On June 6, 2014, Kasem was reported to be in critical but stable condition at a hospital in Washington state, receiving antibiotics for bedsores and treatment for high blood pressure. It was revealed that he had been bedridden for some time.[51] A judge ordered separate visitation times due to antagonism between Jean Kasem and his children from his first wife.[52] Judge Daniel S. Murphy ruled that Kasem had to be hydrated, fed, and medicated as a court-appointed lawyer reported on his health status. Jean Kasem claimed that he had been given no food, water, or medication the previous weekend. Kerri Kasem's lawyer stated that she had him removed from artificial food and water on the orders of a doctor and in accordance with a directive her father signed in 2007 saying he would not want to be kept alive if it "would result in a mere biological existence, devoid of cognitive function, with no reasonable hope for normal functioning."[42] Murphy reversed his order the following Monday, after it became known that Kasem's body was no longer responding to the artificial nutrition, allowing the family to place Kasem on "end-of-life" measures over the objections of Jean Kasem.[53]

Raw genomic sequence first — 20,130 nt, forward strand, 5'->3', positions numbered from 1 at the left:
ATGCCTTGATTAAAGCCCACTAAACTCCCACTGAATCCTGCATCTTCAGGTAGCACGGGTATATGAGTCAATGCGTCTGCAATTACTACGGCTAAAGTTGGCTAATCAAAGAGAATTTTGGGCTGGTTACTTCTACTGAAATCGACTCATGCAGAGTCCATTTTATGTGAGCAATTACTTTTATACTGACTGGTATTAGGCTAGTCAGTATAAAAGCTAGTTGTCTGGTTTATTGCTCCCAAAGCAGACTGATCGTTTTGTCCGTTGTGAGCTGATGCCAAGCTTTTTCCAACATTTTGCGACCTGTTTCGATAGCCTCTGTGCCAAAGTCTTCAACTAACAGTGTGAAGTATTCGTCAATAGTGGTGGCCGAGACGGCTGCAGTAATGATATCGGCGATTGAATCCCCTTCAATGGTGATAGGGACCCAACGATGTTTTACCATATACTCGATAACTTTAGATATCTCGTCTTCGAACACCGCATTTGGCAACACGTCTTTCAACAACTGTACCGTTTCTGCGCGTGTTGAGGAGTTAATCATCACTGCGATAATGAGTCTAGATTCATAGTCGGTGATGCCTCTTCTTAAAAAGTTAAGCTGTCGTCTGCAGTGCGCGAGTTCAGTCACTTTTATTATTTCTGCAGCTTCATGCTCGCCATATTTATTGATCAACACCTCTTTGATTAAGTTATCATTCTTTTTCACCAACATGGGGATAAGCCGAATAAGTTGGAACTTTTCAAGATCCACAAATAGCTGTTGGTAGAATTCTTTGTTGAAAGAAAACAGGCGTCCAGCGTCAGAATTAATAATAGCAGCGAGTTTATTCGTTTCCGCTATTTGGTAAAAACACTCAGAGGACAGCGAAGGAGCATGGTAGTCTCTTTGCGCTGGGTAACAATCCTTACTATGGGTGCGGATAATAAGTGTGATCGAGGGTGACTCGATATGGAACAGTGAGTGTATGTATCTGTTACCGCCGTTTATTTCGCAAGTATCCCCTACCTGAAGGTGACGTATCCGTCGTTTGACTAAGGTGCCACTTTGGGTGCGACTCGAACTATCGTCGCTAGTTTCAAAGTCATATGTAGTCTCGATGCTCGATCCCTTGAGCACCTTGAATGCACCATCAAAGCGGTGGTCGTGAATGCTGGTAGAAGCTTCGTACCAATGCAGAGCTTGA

On June 15, 2014, Kasem died at St. Anthony's Hospital in Gig Harbor, Washington at the age of 82.[10][54][55] He was survived by his wife, four children, and four grandchildren.[56] Casey's body was handed over to widow Jean, who would be making funeral arrangements.[57] Casey wanted to be buried at Forest Lawn Memorial Park in Los Angeles.[58]